Piombino – Day 1 – Part 1

While not necessarily “easy” to get to, Piombino is well worth visiting on many levels.  It has sun, sand, sea, history, nature, art, great food, and wonderful people!  If you are not arriving by automobile or boat, then, chances are, you are taking a train, in which case you need to change trains at the Campiglia Marittima Station, for one that goes to Populonia and Piombino.  It is a short ride, approximately 15 minutes, and then, you will arrive in the center of town.  Since I was arriving from Massa Marittima, which has no train station, I decided to take a taxi from Massa to Piombino.  It cost approximately €65.00, and was a lovely 45-minute ride, through the Tuscan countryside.

Piombino is situated at the tip of a promontory, overlooking the Thyrrenian Sea.  Like most Italian cities, there is a “Centro Storico,” or Historical Center, and also a newer part of town.  I was staying on the edge of town, in an area that used to be its own separate village, but has now been taken in by the city of Piombino, called Salivoli.  This area is best known for its Marina, which is Piombino’s tourist luxury yacht port.  I had rented, on Booking.com, a two-bedroom apartment with a full kitchen, and a terrace overlooking the sea.


Since the apartments are on a hill, there was an elevator to take you down to the port area, next to which there is a small, lovely beach.


One of my neighbors seemed to be enjoying the sunshine as much as I was!  This is a lovely neighborhood.  While it is not teeming with shops or restaurants, there are a few, and the center of town is a 15-minute walk away.


This is the local beach bar/restaurant.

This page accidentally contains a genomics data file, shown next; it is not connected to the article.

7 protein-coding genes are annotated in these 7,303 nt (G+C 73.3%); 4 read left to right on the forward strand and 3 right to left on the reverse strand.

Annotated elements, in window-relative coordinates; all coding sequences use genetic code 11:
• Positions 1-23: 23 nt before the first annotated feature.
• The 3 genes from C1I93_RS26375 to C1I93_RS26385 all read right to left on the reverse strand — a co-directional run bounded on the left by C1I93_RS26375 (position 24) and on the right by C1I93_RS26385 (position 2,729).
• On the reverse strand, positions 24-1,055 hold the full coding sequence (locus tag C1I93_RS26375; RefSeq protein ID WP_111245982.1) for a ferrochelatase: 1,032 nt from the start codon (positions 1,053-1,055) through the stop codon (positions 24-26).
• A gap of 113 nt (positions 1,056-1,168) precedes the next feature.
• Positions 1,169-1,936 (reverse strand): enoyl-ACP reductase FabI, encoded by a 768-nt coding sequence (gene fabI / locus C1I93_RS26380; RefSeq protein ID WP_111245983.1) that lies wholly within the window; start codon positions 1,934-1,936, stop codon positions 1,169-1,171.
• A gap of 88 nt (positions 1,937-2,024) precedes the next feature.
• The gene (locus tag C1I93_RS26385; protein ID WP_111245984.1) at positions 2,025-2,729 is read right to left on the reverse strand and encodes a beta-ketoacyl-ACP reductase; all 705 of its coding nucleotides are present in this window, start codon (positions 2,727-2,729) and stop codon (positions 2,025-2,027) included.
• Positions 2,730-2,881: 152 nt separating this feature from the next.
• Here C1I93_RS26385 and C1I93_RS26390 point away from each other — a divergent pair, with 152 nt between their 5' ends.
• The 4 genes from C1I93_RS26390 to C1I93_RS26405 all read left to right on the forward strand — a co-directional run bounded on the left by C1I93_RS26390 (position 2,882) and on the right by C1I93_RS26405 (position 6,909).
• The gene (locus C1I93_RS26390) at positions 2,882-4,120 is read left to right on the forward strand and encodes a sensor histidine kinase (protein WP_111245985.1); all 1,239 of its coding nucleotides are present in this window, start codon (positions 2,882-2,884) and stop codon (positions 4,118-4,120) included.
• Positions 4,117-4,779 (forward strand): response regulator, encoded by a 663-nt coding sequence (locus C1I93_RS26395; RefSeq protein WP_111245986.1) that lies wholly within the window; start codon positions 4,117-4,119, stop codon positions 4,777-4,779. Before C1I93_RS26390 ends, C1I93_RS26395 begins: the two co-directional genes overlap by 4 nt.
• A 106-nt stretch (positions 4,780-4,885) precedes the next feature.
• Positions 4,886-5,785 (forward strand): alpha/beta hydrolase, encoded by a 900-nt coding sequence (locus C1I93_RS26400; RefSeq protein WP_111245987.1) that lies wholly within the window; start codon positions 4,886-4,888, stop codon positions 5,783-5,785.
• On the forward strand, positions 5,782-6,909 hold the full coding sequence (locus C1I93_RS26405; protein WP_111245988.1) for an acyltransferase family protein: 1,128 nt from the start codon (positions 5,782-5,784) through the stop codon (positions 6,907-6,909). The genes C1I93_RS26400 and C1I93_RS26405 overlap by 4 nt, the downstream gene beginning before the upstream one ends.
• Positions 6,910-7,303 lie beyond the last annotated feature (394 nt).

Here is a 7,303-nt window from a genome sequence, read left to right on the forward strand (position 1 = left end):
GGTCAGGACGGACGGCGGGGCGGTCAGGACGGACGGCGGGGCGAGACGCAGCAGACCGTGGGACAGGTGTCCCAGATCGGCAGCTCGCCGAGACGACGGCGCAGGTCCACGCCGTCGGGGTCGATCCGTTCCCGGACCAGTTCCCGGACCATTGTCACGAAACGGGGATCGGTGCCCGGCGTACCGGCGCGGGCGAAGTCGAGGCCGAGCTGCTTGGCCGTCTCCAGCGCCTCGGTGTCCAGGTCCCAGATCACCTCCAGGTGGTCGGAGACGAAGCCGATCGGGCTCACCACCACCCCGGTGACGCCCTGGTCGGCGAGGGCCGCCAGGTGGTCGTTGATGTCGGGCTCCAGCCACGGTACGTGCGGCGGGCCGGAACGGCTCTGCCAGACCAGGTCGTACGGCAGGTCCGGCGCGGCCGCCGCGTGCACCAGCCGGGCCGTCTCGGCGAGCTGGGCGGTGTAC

The tiny Church of San Giuseppe Artigiano simply charmed me!


Walking towards the center of town, I passed a lovely park, overlooking the sea.


As I walked through the center of town, I saw the auto garage in the blue building, and thought how lovely it was!  Imagine!


The Centro Storico is enclosed within what remains of the town walls.  A section, with a gateway called the Rivellino, dates back to 1212.


I found this sculpture fascinating!


Corso Vittorio Emanuele is the central street that runs from the new town, to the waterfront.  Alongside it, there are shops, art galleries, bar/cafés, and restaurants, all of which spill over onto the side streets.


The Palazzo Comunale is home to the municipal offices of Piombino.


Next up: Part 2 of Day 1 in Piombino!


Note: This blog is written in English and Spanish, and the author takes no responsibility for the quality of any other translations which may appear.  If you have enjoyed this post, please, check out our archives for more posts from Piombino, as well as other Italian destinations.  Grazie!



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